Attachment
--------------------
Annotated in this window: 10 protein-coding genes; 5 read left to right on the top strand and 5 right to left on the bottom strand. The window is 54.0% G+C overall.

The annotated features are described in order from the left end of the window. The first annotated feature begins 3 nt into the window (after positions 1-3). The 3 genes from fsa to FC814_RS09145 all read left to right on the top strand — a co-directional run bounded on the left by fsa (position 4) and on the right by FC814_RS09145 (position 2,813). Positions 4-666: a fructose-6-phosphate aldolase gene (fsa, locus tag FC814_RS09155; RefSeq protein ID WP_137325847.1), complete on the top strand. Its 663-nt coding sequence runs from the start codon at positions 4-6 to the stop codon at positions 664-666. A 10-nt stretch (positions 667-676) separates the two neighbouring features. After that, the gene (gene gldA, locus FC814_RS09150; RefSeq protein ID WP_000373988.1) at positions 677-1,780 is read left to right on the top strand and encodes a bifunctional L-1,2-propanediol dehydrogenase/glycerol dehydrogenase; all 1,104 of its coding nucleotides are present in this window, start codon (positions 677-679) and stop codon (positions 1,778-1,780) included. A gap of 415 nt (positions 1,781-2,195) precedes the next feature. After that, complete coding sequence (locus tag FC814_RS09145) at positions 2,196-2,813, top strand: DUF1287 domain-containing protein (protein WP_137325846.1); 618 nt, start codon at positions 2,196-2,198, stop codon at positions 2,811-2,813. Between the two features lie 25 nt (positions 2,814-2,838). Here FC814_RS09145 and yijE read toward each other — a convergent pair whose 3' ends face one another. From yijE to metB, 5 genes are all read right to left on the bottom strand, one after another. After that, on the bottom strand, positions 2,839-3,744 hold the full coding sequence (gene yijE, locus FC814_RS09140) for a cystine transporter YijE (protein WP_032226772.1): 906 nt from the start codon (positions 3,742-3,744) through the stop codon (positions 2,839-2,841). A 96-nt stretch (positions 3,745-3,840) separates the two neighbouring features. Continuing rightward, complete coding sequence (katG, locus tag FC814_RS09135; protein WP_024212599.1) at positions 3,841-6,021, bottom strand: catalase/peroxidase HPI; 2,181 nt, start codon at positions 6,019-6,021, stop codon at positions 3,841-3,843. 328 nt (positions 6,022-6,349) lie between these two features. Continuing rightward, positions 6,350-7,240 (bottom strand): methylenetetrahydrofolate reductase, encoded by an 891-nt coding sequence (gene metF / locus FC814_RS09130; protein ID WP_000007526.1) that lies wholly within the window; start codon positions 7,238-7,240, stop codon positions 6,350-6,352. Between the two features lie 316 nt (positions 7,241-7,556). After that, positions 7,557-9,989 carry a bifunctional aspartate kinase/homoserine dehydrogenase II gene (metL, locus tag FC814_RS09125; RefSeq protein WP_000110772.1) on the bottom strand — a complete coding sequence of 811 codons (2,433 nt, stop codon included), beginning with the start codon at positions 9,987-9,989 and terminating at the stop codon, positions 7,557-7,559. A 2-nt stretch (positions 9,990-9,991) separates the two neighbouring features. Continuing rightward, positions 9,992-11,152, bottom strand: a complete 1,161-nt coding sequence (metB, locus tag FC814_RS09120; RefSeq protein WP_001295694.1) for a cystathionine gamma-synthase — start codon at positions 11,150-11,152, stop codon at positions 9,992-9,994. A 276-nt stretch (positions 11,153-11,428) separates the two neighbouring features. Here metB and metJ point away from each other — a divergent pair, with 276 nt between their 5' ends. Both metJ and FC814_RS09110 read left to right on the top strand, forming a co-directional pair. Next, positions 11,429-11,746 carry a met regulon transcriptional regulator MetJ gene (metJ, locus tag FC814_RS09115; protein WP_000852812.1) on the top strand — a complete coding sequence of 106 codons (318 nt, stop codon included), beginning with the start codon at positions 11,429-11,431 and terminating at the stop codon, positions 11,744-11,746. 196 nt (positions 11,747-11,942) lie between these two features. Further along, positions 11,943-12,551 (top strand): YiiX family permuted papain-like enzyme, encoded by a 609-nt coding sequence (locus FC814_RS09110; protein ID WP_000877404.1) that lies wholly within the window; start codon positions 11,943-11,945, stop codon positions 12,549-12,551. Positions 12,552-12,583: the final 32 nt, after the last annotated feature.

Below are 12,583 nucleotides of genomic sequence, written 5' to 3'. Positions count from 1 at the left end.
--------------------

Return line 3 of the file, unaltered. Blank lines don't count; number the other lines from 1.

Below are 12,583 nucleotides of genomic sequence, written 5' to 3'. Positions count from 1 at the left end.